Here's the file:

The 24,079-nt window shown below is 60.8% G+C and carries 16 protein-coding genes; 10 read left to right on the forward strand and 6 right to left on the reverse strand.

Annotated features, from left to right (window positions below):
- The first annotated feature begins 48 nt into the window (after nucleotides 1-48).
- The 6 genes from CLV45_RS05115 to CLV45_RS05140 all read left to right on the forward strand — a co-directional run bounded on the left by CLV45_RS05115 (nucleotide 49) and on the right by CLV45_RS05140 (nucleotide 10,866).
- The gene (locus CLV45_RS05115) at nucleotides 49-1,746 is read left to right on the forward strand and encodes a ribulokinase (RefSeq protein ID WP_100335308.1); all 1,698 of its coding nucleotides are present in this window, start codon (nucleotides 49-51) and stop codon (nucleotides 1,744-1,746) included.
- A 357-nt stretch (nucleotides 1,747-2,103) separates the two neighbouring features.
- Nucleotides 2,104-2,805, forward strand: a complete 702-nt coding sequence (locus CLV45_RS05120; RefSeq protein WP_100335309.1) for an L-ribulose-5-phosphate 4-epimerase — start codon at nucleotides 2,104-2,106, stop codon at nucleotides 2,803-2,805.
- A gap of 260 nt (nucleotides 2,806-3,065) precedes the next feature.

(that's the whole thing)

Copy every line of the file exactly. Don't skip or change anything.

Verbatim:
The 24,079-nt window shown below is 60.8% G+C and carries 16 protein-coding genes; 10 read left to right on the forward strand and 6 right to left on the reverse strand.

Annotated features, from left to right (window positions below):
- The first annotated feature begins 48 nt into the window (after nucleotides 1-48).
- The 6 genes from CLV45_RS05115 to CLV45_RS05140 all read left to right on the forward strand — a co-directional run bounded on the left by CLV45_RS05115 (nucleotide 49) and on the right by CLV45_RS05140 (nucleotide 10,866).
- The gene (locus CLV45_RS05115) at nucleotides 49-1,746 is read left to right on the forward strand and encodes a ribulokinase (RefSeq protein ID WP_100335308.1); all 1,698 of its coding nucleotides are present in this window, start codon (nucleotides 49-51) and stop codon (nucleotides 1,744-1,746) included.
- A 357-nt stretch (nucleotides 1,747-2,103) separates the two neighbouring features.
- Nucleotides 2,104-2,805, forward strand: a complete 702-nt coding sequence (locus CLV45_RS05120; RefSeq protein WP_100335309.1) for an L-ribulose-5-phosphate 4-epimerase — start codon at nucleotides 2,104-2,106, stop codon at nucleotides 2,803-2,805.
- A gap of 260 nt (nucleotides 2,806-3,065) precedes the next feature.